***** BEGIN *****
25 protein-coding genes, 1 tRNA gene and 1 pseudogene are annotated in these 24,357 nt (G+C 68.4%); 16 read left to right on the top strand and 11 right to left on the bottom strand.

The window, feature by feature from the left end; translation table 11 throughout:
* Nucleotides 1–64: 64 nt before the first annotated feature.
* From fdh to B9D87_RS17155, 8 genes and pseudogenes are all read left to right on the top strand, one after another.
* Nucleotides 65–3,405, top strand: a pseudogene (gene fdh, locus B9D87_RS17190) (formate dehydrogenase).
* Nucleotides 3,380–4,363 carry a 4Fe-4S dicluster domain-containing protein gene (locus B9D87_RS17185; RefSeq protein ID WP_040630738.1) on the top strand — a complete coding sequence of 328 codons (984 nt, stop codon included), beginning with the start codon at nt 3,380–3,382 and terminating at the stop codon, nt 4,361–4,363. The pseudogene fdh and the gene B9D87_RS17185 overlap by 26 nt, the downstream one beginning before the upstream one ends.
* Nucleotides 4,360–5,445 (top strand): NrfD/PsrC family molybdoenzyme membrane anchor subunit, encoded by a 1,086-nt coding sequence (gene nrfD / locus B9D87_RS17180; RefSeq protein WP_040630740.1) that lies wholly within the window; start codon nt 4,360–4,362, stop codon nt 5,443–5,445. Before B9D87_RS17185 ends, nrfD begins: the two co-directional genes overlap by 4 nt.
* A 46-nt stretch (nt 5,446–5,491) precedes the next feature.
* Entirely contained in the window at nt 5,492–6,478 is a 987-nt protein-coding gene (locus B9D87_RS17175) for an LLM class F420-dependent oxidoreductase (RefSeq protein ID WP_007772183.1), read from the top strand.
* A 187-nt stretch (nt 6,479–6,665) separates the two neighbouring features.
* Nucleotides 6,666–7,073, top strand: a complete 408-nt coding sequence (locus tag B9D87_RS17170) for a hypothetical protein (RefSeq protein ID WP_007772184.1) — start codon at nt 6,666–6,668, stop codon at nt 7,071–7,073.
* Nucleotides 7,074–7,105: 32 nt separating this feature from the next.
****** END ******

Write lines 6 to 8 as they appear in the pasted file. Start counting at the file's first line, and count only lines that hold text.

* Nucleotides 3,380–4,363 carry a 4Fe-4S dicluster domain-containing protein gene (locus B9D87_RS17185; RefSeq protein ID WP_040630738.1) on the top strand — a complete coding sequence of 328 codons (984 nt, stop codon included), beginning with the start codon at nt 3,380–3,382 and terminating at the stop codon, nt 4,361–4,363. The pseudogene fdh and the gene B9D87_RS17185 overlap by 26 nt, the downstream one beginning before the upstream one ends.
* Nucleotides 4,360–5,445 (top strand): NrfD/PsrC family molybdoenzyme membrane anchor subunit, encoded by a 1,086-nt coding sequence (gene nrfD / locus B9D87_RS17180; RefSeq protein WP_040630740.1) that lies wholly within the window; start codon nt 4,360–4,362, stop codon nt 5,443–5,445. Before B9D87_RS17185 ends, nrfD begins: the two co-directional genes overlap by 4 nt.
* A 46-nt stretch (nt 5,446–5,491) precedes the next feature.